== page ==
It’s 2010, and an OEM has asked me to blueprint their after-sales organization. I went to our sales executive and asked, “What do we tell our customers about life expectancy and maintenance costs when we sell the product?” He looked at me with a confused look.
Why is this important? Because, if you want to cross-sell and upsell services in the after-sales domain, you need to know what value was promised when the product was sold. This is where the service manual and the Service Bill of Materials come into play.
This blog is part 3 in a series of three:
- Part 1 – How the Service Bill of Materials Links Engineering to Service
- Part 2 – How the Service Bill of Materials Drives System of Record Platforms
The value promise of the product sale
My sales executive sold complex capital equipment. For each product in his portfolio, engineering provided him with technical specifications describing the output capabilities. He would ask customers for their intended use profile and select the model that had a matching output bandwidth. To not complicate his CapEx sale, he would avoid a conversation on:
- How many years will the product be able to sustain specified output levels?
- What is the expected decline in output levels given the customer use profile?
- What maintenance efforts are required to sustain product specifications?
Upon delivery and title passage of the product, the buyer would have access to the operator and service manual. These provided insights into the ‘size of effort’ required to use and sustain the product. If a total cost of ownership calculation were a prerequisite to the product sale, my sales executive would defer the calculation of the OpEx piece to the after-sales department.
Total cost of ownership
I’ll skip the semantics on if we should talk about the total cost of ownership or lifecycle cost. The idea is to create an understanding of what it costs to sustain the product over a prolonged period of time while maintaining output specifications.
Once more we can draw on the intellectual property and effort from engineering. As we’ve mentioned in part 1 of this series, the service manual describes the efforts needed to maintain nominal output specifications. To put it another way for the customer, “If you maintain your product as stated in this document, we, the OEM, guarantee the output specifications.” Thus, when we cost/price those activities, we have a pretty neat approximation of the OpEx piece of TCO.
When an OEM is in the business of CapEx sales, it will have a title passage of products. Beyond title passage, all pains and gains of the product transfer to its owner. Now it is the responsibility of the owner to act upon the instructions in the service manual. Most likely there will be a clause saying that non-compliance with these instructions ‘may’ void OEM output level guarantees. There may be a clause that voids the warranty when non-authorized parties perform maintenance activities on the product.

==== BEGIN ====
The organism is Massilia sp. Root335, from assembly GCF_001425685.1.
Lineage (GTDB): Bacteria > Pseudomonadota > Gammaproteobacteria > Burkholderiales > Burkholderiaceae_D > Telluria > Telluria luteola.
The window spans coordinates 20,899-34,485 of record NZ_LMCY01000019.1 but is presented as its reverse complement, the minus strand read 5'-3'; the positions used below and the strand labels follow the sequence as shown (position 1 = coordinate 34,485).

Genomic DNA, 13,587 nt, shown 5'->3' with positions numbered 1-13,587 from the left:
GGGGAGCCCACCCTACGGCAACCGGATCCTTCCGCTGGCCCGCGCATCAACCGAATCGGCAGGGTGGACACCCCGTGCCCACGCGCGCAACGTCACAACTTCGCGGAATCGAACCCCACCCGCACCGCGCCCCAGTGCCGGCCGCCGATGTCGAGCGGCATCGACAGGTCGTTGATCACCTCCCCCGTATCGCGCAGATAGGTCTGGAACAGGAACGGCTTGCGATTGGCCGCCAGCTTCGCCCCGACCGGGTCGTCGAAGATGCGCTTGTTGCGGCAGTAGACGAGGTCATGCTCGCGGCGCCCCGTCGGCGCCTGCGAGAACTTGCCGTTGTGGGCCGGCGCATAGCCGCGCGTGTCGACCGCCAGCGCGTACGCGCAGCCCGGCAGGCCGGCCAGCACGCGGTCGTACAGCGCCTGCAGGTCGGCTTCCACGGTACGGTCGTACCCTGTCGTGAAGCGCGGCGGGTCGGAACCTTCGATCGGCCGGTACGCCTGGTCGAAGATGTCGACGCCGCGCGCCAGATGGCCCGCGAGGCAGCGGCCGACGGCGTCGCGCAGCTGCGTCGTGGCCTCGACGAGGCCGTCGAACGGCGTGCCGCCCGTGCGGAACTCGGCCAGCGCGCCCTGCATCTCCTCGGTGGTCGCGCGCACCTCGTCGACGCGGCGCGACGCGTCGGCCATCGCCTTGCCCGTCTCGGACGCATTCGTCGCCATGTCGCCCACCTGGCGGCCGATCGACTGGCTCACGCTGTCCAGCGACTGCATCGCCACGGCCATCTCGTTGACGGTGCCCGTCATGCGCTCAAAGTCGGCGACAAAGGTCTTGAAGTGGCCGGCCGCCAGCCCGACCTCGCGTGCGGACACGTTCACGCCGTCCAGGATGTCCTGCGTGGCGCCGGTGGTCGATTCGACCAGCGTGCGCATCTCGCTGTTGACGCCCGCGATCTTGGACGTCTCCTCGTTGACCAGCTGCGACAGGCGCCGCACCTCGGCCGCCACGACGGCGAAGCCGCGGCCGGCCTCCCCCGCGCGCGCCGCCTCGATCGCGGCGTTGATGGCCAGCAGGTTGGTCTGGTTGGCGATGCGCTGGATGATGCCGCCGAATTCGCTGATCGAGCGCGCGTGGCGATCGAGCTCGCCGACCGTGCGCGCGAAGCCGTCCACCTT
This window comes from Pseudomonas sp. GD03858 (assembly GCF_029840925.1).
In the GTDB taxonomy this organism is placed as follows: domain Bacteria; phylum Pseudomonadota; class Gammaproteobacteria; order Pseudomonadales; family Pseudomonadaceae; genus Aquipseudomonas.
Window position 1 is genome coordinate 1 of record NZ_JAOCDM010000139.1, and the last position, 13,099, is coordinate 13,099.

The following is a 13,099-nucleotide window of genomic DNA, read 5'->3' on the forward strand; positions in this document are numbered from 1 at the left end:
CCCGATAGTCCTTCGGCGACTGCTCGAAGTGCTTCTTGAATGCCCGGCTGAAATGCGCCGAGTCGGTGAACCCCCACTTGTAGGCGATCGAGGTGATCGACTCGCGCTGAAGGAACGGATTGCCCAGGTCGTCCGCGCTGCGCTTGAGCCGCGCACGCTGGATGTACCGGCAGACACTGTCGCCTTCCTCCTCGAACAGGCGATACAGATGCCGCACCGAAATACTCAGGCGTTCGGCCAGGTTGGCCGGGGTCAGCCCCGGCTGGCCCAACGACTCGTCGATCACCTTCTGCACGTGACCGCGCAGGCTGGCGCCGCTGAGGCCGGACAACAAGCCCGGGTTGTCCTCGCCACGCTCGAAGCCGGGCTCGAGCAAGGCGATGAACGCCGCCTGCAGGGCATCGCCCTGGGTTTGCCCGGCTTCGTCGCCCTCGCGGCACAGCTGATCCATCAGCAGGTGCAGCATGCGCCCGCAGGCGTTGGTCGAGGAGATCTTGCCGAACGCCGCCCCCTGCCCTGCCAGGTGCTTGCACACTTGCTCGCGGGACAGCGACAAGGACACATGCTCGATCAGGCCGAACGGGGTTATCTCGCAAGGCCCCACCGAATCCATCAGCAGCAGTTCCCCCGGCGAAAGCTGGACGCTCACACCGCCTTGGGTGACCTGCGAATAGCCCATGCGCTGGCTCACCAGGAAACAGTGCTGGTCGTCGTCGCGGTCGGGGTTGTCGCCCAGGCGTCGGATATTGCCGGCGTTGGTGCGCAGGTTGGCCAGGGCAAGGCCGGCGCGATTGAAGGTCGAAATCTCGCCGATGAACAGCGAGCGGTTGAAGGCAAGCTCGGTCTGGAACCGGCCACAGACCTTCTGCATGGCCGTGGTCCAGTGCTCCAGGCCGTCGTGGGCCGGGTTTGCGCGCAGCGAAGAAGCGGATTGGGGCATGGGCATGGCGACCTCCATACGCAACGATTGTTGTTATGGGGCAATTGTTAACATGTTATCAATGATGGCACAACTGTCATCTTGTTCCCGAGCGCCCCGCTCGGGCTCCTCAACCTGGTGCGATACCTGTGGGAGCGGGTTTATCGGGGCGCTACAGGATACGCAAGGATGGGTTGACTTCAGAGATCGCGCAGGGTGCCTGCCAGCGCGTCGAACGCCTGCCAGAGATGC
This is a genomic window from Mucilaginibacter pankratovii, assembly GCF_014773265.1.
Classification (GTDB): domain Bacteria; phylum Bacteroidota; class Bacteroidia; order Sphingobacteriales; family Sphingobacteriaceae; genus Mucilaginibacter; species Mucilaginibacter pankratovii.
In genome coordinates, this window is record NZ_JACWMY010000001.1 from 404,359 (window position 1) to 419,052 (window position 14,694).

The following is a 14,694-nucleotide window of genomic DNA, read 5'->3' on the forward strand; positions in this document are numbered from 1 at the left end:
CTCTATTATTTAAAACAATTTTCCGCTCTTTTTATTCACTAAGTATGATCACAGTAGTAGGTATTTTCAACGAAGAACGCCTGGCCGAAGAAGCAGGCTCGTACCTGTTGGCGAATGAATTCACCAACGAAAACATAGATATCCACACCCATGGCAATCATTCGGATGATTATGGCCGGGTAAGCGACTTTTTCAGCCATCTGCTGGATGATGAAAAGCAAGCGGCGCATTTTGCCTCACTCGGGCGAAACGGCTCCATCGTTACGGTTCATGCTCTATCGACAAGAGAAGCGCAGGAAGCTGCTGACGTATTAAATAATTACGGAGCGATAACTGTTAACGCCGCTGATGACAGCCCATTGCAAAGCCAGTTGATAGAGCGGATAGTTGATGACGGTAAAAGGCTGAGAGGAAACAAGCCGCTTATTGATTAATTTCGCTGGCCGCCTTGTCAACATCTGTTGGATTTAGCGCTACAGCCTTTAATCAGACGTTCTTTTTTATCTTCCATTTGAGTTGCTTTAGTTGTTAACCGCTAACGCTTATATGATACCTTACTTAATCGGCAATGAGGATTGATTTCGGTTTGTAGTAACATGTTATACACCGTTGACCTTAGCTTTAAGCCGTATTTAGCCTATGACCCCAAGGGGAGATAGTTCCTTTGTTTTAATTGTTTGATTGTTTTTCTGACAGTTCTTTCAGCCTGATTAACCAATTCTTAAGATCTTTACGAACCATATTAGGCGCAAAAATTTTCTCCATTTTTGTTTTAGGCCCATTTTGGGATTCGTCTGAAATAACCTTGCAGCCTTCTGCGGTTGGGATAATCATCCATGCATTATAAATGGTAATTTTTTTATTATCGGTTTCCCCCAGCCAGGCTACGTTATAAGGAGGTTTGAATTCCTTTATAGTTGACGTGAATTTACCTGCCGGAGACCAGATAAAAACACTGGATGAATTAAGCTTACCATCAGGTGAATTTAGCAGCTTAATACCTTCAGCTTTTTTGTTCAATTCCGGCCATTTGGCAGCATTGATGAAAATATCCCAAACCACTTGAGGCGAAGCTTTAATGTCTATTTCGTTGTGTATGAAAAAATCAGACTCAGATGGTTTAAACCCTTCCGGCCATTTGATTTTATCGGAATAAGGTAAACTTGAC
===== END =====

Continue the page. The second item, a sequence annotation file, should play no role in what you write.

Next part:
This is where it gets interesting and dualistic at the same time! On the one hand, the OEM bestows the risk of owning the product onto the buyer. On the other hand, the OEM wants something from the product buyer post-title passage—“buy my maintenance services.”
This happens in a context where the owner of the product has the legal right to choose to follow the user manual instructions, to ignore or deviate from them. The owner can also choose to perform the activities themselves or to outsource. If your business model is driven by title passage, you can’t force a product buyer to buy associated services. You can only entice product owners to buy your services.
Cross and upsell
The first step to cross and upsell is establishing a baseline on what comes included with the product sale and what is extra. If the product is sold with a warranty, the warranty conditions will define what is included and what is not. It is important to clarify that a warranty is predominantly promising the correct working of the product. Not a ‘free pass’ to mitigate actual wear & tear as a result of using the product.
The second step to cross and upsell is having a conversation on how the owner will use the product. When the use is exactly as envisioned by engineering, then the operating and service manual will define the maintenance standard for sustaining the output specifications. When the customer uses the product in different settings, you may want to introduce ‘bundles’ of maintenance activities associated with low, medium, and high usage. Call them bronze, silver, or gold. For more granular services you may want to use a concept like a menu card.
Once you have jointly agreed on what maintenance activities are required to sustain output specifications given said use profile, the final step is defining who does what. This is a risk versus cost conversation. Either the product owner bears the cost and risk of using the product or those are outsourced to a service provider/OEM at an agreed price.
Companies that have a large installed base of products and trained internal technicians may choose to execute the service manual activities themselves. Others may evaluate the risk versus cost differently, and buy services ranging from preventive maintenance to full service. Mastering the risk/cost conversation in conjunction with intellectual capital captured in the Service-BoM and service manual will become your toolset for cross-selling and upselling.
In three blogs we’ve spotlighted the Service Bill of Materials through the lenses of cross & upsell, system of record, and linking engineering to service. We’ve seen the value of the digital thread spanning engineering, manufacturing, service, and sales—proving value across the entire product lifecycle.
Interested in learning more about the digital thread?
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